Ssese Islands

August 19th, 2017

Cool breezes. Delicious fish. Runny-nosed children. An AIDS crisis.

I hate to breeze right past so much that is beautiful about the Ssese Islands, including the breeze itself, such a refreshing change from the sometimes stuffy congestion of Kampala. The ferry ride to Bugala Island was especially cool on this rainy morning. Once arrived on the island, we stopped into a small restaurant and were each served an entire fresh poached tilapia, along with a bowl of aromatic soup to pour over a generous plate of matooke, posho, cassava, and rice. This fish was perhaps not even as delicious as the fried tilapia and fire-roasted sweet potatoes that we were treated to in the afternoon by the family of our host, Emmanuel Zziwa.

Over our first meal, Emma told us that his local savings group was a cultural departure on the islands. He and Sadhat laughed that there is an expression in Luganda, “save like a fisherman,” which is to say, not at all. There will always be plenty of fish, the traditional logic went, so why save? In just the last decade, however, Kalangala natives realized that their traditional fish stocks were badly depleted. Currently, Lake Victoria is a source of Nile perch, tilapia, and a small silver fish called makene, but it previously used to offer at least five other species. There used to be an island tradition, Emma told us, that new guests to the island were served a soup containing all eight common species of fish, and whichever type the guest ate the most of is the one he would be served thereafter.

Overfishing, Upheaval, and Development in Kalangala District

Once the natives realized that their fishing way of life was in danger, they began to focus more on developing their land-based resources. Now, most of the natives of the island are engaged in agriculture, not fishing. The community-based organization Emma started works to enhance skills and institutions for his family’s neighbors on Kalangala. He hadn’t really intended to start an organization, but two years ago the national government made it illegal for non-registered groups of more than three people to gather for a meeting, essentially eliminating freedom of assembly. In order to continue the work he’d been doing with friends and neighbors in his home district, he had to organize, and ZziwaEmma Foundation was born.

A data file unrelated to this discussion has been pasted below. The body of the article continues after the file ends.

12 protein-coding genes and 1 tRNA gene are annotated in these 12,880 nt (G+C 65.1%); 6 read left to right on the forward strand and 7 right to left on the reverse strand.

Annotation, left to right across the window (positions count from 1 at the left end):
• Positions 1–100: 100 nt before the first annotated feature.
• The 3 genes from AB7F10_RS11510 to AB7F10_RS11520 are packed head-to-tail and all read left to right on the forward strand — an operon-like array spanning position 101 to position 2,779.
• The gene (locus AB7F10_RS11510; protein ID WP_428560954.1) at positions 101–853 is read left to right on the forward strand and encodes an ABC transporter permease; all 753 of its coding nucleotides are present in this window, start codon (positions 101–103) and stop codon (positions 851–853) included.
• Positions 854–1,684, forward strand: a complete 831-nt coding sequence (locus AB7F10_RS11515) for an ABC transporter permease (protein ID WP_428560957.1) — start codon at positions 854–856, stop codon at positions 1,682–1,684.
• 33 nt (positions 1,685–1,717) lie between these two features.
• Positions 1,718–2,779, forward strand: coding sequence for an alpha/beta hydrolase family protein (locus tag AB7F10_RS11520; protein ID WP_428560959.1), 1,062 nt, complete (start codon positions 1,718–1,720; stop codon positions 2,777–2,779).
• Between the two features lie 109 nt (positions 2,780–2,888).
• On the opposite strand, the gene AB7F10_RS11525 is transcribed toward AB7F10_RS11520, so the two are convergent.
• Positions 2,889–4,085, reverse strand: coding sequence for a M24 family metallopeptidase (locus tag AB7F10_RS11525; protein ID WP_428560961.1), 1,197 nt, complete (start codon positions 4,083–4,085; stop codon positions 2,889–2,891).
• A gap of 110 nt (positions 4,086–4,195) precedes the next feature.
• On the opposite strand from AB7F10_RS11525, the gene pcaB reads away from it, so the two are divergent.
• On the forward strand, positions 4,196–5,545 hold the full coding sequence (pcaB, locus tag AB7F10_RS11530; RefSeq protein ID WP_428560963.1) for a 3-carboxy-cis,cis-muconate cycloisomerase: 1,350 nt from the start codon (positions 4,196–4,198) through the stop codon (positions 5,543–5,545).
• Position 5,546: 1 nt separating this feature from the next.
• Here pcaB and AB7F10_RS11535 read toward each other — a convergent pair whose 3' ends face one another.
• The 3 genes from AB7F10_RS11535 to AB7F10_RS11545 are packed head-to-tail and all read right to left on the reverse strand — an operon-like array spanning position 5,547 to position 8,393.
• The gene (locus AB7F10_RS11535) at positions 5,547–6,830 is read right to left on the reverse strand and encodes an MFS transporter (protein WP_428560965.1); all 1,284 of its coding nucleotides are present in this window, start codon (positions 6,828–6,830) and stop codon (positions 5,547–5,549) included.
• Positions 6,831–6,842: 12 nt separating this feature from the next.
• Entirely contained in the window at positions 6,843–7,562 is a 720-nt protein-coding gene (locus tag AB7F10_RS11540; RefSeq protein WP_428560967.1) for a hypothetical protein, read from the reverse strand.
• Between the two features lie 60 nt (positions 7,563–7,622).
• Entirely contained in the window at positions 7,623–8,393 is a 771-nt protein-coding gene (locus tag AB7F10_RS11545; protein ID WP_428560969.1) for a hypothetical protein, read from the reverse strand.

Emma started by linking qualified young people with scholarships. He continued doing agricultural vocational skills training using his knowledge as a university lecturer with a Ph.D. in grazing and rangeland management and as a consultant for the Food and Agriculture Organization. He also started the savings and lending group to allows locals to save in small amounts and to obtain microloans to start or scale up businesses.

As natives moved into agriculture, the fishing industry changed. Though now subject to monitoring to ensure more sustainable fishing methods, Lake Victoria still offers livelihood – if a dangerous one. A new group of fisherman – migrants from the mainland – have taken over the profession. With them have come sex workers and HIV/AIDS from the transient populations moving through the fishing villages.

The Newcomers

The village we visited was more like a collection of shacks with aluminum walls than a village. Unlike the green of most of the island – offering a vacation spot of lush green forests and white-sand beaches for middle-class Ugandans and foreigners – the fishing village was all brown except for the silver walls of the shacks. Nothing grew there. How improbable, then, seemed the group of children who quickly gathered and followed this strange group of visitors, including two muzungu women, through the village to the lakeshore. One of the muzungu women (me) turned to the children and said, “tugende,” the Luganda word for “let’s go.” The children giggled excitedly and repeated “tugende!” to one another, as amused and delighted that a muzungu could know a word in their language as they were by the invitation itself. Most were not timid in their interaction, laughing and running and seeking attention. One little girl with her pants on backward came over for a hug. When my small handbag fell off my shoulder and onto her slender one, we engaged in a genuine tug-of-war before I retrieved it as gently but insistently as possible.

Most of the children in this damp, chilly settlement had runny noses that they seemed to have long since stopped bothering to wipe. I wondered how many of them were born with HIV. A 2015 study by the Church of Uganda in partnership with a parliamentary committee and an association of women lawyers found that the HIV rate on the Ssese Islands was around 27 percent, more than three times the national average of 7.2 percent. In some fishing villages, estimates put the rate as high as 40 percent. This high prevalence has been attributed to a combination of disposable income, poverty, irregular working hours, dangerous work, long stays away from home, alcohol consumption, prostitution, and migration away from health care interventions.